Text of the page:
Today is another update on The List. Three more games get checked off, one game got sold, and one game was added via Kickstarter. Let’s start with Dice City.
I have played this a half dozen times now but it’s finally off the list due to meeting the criteria of having been played by two “List” members.
In Dice City players manipulate dice rolls to create excellent combinations of interesting decisions and capabilities on each turn. A player has five dice which will be placed in five rows on their player board. Those dice have the option to activate the building on which they sit. Or you can “spend” any die to move other dice. The objective of the game is to score points, which can be done in several ways. Many of the buildings you purchase in the game are worth points. Military battles against bandits or other players can earn you points. Fulfilling the orders of trade ships can earn you points. And building a cultured city can earn you points.
I really enjoy the “multiple paths to victory” aspect of the game. You can tailor your gameplay in many different ways to try and beat your opponents. This game could be played pretty diplomatically or you could get in your opponents face and keep attacking their buildings.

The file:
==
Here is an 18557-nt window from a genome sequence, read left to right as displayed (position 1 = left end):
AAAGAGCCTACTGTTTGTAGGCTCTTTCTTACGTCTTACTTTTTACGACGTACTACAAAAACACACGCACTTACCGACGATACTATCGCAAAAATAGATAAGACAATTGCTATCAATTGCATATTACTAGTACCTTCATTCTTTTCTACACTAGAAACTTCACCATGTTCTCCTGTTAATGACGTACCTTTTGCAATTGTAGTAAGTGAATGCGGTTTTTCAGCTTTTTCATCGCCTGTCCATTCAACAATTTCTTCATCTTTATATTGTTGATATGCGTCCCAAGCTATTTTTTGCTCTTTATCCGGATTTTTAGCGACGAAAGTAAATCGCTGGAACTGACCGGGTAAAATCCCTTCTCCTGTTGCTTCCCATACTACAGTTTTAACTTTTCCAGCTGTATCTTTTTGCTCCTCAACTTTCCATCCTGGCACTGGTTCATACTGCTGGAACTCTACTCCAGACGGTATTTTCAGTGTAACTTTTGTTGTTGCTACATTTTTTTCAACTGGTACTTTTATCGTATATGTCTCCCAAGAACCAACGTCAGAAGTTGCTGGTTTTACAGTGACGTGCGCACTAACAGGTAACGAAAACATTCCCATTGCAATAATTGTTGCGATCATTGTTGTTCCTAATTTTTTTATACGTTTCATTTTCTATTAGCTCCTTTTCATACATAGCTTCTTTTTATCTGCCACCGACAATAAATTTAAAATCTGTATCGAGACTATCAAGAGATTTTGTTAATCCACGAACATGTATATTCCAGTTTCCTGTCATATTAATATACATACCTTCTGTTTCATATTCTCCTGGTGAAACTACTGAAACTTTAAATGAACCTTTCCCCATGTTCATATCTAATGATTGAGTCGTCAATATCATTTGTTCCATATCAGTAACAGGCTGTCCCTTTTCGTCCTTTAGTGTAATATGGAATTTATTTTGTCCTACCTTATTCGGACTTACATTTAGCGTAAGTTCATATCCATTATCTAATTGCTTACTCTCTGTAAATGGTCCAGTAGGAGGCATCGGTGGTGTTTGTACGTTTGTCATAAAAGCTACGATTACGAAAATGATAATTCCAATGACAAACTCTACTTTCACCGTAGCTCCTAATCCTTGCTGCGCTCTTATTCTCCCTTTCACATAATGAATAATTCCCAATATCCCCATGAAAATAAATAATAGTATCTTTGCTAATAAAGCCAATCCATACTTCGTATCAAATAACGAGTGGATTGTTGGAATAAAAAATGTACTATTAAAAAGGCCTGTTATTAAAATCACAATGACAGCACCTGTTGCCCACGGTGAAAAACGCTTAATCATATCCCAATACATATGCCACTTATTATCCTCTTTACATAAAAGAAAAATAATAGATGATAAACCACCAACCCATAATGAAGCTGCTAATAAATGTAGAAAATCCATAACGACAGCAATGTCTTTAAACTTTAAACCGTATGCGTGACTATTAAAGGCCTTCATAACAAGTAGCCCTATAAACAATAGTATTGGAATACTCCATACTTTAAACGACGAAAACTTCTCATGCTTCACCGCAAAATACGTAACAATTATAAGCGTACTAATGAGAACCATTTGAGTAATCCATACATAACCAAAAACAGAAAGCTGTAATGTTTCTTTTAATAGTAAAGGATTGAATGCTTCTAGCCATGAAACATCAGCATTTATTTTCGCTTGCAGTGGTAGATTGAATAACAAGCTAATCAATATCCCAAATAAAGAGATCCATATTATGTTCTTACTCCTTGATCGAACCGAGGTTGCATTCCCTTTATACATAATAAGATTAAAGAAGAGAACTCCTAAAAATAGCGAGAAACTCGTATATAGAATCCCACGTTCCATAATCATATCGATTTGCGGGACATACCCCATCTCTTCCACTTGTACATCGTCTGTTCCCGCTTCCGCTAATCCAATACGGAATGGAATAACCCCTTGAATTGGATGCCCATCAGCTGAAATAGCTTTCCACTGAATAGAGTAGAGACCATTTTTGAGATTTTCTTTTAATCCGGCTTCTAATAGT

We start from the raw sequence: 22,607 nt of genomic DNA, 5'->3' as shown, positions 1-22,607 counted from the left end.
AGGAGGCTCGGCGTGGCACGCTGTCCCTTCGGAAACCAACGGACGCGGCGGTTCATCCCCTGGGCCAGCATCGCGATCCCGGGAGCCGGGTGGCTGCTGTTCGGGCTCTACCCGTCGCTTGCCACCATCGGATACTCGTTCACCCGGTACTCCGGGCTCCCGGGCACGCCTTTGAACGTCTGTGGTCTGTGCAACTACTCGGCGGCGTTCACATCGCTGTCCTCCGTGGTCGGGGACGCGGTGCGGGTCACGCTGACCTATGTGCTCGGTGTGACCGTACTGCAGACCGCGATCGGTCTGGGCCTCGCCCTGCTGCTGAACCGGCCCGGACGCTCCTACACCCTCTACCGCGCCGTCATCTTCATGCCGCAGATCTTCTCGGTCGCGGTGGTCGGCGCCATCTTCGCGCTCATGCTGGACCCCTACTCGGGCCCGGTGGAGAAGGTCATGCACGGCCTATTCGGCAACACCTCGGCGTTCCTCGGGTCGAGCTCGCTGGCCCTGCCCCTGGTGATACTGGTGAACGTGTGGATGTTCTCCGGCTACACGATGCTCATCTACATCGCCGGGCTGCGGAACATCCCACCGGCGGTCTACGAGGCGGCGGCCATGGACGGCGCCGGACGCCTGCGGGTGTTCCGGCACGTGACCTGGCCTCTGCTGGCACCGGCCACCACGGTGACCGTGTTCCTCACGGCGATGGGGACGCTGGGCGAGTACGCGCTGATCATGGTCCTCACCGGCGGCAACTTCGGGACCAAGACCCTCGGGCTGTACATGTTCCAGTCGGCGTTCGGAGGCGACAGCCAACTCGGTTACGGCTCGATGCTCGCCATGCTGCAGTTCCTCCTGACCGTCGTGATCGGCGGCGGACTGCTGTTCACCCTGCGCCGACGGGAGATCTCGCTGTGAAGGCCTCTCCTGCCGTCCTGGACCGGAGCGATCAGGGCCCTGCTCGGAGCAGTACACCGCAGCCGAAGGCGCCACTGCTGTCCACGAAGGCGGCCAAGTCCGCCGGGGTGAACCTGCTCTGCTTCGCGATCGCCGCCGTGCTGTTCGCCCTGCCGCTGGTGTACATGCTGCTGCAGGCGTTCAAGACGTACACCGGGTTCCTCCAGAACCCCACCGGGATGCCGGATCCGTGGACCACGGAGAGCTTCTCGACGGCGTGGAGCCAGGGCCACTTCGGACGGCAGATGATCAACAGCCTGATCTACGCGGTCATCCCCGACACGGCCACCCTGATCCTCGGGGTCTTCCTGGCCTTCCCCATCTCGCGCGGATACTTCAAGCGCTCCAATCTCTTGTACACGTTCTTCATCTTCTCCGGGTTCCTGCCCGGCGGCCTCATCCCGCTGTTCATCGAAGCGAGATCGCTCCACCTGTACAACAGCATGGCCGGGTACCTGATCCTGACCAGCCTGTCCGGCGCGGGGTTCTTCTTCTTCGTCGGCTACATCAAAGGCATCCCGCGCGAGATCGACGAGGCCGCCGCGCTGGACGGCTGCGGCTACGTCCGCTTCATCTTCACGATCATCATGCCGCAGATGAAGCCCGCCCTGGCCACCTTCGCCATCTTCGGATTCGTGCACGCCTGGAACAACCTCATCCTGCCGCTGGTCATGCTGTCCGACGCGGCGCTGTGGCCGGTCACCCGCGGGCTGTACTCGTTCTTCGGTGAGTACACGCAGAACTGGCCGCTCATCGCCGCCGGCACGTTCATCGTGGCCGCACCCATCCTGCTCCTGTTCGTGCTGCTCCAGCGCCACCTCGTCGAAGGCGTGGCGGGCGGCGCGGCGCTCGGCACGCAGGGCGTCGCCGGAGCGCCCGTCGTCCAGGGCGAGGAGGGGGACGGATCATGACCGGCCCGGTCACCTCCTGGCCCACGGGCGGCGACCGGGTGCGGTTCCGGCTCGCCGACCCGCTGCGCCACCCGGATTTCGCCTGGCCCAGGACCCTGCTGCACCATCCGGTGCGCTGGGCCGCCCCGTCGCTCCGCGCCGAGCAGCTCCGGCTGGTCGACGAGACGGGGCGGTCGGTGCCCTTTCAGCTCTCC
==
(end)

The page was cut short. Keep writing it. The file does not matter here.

Overall I would say I am very pleased with Dice City and I am looking forward to the expansion, Dice City: All That Glitters.
Samarkand: Routes to Riches is an interesting mix of mechanics that combine into a Euro game.
The objective is to marry into wealthy families and expand trading routes. During the game you can marry into a family, obtain “goods” cards that allow you to earn points, and expand trade routes.
This game has the hallmark of Euro games in that the mechanics are simple to learn and understand. The gameplay is limited in player options, meaning a player can either do A, B, or C. And the depth comes in by making those simple decisions have interesting effects.
I enjoyed Samarkand and I would play it again.